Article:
by HaRav Zev Leff
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The Function of a Leader
When Moshe Rabbeinu entreated Hashem to appoint a leader to succeed him, Hashem answered, "Before you command Me concerning My children, command My children concerning Me." Moshe proceeded to a command the Jewish people concerning the laws of the daily and holiday sacrifices.
In order to understand this Midrash (Yalkut Shimoni Bamidbar 228), we must first understand the function of a Torah leader. When the Jewish people feared that Moshe would not return from Har Sinai, they beseeched Aharon to make them a leader who would walk before them. They viewed a leader as one who goes "before," accomplishing what his followers cannot. Thus when Moshe delayed they felt helpless and in need of a new intermediary.
But when Moshe requested that Hashem choose a leader to replace him, he described the leader as one "who will go out before them and who will bring them out and bring them in." The leader was not to walk "before" the people, rather he was to remain in constant contact with them. He could help bring them in and out by serving as a model to be emulated and as a guide and teacher, but the actual going in and out they would have to do for themselves.
The Gemara (Bava Basra 116anstant contact with them. He could help bring them in and out by serving as a model to be emulated and as a guide and teacher, but the actual going in and out they would have to do for themselves.
The Gemara (Bava Basra116a) instructs us that when a family member is sick one should go to a sage and ask for mercy. Meiri explains that from the sage one learns the ways of prayer so that he himself can ask for mercy for his sick relative. The ideal is not that the sage pray in one's place but that one learn from tMoshe was like the sun, that of Yehoshua like the moon. Woe for such a shame and such a disgrace." Yehoshua faithfully reflected the light of Moses, as the moon reflects the sun, and thereby disgraced all who did not. Yehoshua showed that he understood that a Jewish leader does not act instead of the people, but rather provides a model to follow. Because he understood this more clearly than any of his contemporaries, he was chosen to succeed Moshe.
The Jewish leader has another crucial function uniting the people in a common cause. Korach contended that if the entire congregation is holy, then there is no need for a leader to rule over them. He presented his challenge with the homily of a tallis that is wholly techeles, which, he argued, should not require tzitzis. He contended that is a person is totally developed ethically, to the point where his clothing, his middos and honor are represented by the techeles of G-d's throne, then the tzitzis, the reminders of the mitzvos, are superfluous. Similarly a leader, whose purpose is to coax and direct the people towards the proper goals, would also be unnecessary to one who is fully developed ethically.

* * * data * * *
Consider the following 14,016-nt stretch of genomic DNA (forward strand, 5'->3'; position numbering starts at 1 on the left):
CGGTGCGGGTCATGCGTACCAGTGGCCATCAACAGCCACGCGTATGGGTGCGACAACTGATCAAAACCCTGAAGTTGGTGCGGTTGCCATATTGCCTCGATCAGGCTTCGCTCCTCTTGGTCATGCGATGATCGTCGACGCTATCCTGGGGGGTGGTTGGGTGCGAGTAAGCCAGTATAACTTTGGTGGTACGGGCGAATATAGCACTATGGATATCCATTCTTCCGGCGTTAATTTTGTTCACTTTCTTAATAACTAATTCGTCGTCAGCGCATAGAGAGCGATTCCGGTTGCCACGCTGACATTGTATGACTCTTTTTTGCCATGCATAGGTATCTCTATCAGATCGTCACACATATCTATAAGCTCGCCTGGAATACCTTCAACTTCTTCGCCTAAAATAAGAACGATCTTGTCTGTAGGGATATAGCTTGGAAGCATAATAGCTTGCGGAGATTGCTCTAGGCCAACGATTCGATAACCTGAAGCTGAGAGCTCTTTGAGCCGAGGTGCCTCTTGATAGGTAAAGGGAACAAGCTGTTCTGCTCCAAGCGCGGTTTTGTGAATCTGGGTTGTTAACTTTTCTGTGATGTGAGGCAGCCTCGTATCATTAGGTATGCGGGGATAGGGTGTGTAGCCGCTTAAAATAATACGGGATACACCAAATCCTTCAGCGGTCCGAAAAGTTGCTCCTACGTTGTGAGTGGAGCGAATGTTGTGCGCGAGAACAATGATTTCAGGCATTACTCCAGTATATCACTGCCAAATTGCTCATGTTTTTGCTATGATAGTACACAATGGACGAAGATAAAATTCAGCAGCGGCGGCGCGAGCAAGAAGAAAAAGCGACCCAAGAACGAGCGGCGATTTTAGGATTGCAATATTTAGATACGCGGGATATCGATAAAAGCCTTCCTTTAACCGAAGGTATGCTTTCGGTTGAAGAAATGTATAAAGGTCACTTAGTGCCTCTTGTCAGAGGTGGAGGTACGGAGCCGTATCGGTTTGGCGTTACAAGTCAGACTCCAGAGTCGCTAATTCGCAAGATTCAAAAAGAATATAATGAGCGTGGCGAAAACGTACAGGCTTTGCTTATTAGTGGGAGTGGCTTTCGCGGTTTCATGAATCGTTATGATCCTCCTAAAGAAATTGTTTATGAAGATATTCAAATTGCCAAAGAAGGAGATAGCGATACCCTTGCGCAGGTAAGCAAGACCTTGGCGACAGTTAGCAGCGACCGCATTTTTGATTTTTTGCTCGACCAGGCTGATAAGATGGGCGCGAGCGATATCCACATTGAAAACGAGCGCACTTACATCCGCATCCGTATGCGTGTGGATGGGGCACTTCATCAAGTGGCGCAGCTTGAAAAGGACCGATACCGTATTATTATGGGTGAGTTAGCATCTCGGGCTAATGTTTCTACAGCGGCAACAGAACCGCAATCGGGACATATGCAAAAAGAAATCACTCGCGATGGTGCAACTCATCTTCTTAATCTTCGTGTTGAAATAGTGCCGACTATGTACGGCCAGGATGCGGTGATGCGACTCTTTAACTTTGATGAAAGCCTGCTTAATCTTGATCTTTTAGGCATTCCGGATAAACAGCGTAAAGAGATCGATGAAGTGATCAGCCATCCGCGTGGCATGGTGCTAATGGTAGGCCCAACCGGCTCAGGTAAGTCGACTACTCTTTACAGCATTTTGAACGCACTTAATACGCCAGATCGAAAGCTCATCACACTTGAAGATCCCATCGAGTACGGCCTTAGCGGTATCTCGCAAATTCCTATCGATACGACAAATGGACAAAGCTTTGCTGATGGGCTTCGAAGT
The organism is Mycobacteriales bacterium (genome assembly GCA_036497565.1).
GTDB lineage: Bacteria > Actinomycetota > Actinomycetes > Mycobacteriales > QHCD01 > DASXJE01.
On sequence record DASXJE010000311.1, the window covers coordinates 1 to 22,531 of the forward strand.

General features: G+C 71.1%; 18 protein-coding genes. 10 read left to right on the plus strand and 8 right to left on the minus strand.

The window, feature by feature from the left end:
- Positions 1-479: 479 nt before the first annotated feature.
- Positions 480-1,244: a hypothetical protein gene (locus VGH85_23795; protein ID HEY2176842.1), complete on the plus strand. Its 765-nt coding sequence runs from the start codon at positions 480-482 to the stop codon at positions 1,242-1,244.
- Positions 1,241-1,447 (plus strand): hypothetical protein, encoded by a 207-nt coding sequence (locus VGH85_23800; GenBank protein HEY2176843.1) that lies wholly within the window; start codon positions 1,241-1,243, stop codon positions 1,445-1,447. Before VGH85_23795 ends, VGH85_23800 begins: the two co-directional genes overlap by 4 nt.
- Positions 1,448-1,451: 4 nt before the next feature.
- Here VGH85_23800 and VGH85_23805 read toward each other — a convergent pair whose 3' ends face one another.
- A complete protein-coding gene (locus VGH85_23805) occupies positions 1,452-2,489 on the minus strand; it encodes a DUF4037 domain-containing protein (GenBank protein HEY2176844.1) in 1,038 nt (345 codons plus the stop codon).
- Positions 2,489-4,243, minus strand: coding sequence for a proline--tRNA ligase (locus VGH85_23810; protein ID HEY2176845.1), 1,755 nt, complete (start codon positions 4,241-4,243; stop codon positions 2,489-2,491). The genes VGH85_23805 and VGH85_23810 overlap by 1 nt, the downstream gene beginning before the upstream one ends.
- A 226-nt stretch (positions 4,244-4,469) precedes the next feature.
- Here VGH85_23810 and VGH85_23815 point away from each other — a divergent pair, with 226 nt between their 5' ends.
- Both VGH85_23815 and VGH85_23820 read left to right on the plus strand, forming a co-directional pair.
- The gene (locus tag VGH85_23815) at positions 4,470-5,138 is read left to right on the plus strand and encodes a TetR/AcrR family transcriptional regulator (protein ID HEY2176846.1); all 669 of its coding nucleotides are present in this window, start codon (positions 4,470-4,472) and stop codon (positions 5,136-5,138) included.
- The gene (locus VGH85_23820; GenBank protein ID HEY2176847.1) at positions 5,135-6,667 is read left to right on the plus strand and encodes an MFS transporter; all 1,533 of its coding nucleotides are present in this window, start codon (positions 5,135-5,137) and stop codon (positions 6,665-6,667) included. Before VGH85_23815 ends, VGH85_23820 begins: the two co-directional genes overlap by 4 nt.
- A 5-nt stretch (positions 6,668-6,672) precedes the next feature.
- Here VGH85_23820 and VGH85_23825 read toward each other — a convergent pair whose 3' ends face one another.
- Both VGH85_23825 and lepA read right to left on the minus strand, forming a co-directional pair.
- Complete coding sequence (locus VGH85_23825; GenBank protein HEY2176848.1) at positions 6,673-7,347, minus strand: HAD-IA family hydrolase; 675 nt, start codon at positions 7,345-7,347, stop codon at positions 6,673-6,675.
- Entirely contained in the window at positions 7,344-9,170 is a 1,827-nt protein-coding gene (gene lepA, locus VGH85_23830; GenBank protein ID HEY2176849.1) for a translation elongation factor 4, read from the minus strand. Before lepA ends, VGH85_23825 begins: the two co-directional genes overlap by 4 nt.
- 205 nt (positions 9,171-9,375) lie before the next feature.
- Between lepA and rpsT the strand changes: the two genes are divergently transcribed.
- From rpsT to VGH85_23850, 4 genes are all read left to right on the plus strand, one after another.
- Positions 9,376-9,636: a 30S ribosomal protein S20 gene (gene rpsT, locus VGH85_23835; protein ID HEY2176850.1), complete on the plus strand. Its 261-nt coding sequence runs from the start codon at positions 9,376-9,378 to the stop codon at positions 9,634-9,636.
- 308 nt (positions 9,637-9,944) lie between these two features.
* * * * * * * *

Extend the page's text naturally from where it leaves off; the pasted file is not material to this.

Korach failed to appreciated the communal nature of Klal Yisrael, whose perfection is only reached through a united effort, one in which each Jew fulfills his unique role. The leader serves the function of an orchestra conductor, guiding each player so that the entire orchestra plays together. Even one who middos are perfect still needs a leader to show him how he can function and fulfill his part in harmony with the community.
Thus tzitzis are a reminder of all 613 mitzvos that the community as a whole is capable of performing, not the limited number of mitzvos any individual can perform.
Hashem told Moshe, "Before I appoint a leader to succeed you, first you must command the people concerning the sacrifices." An appreciation of the necessity of communal striving necessarily preceded the appointment of a leader. Just as the korbanos of individuals only have meaning in the context of the person's striving to draw closer to Hashem, so too, the communal sacrifices require the collective striving of Klal Yisrael for unity and harmony in service of Hashem. The Kohen is necessary for achieving this unity, but he cannot substitute for the striving of the people themselves. For this reason, representatives of the Levi'im and the Tribes also had to be present at the bringing of each of the communal sacrifices.
The greatness of our leaders is commensurate with the caliber of their followers. May we be on a level to appreciate authority and to emulate our leaders in order that they be as the leaders of old, culminating with our ultimate leader, Mashiach Tzidkeinu.
Reprinted with permission from Artscroll Mesorah Publications, ltd.
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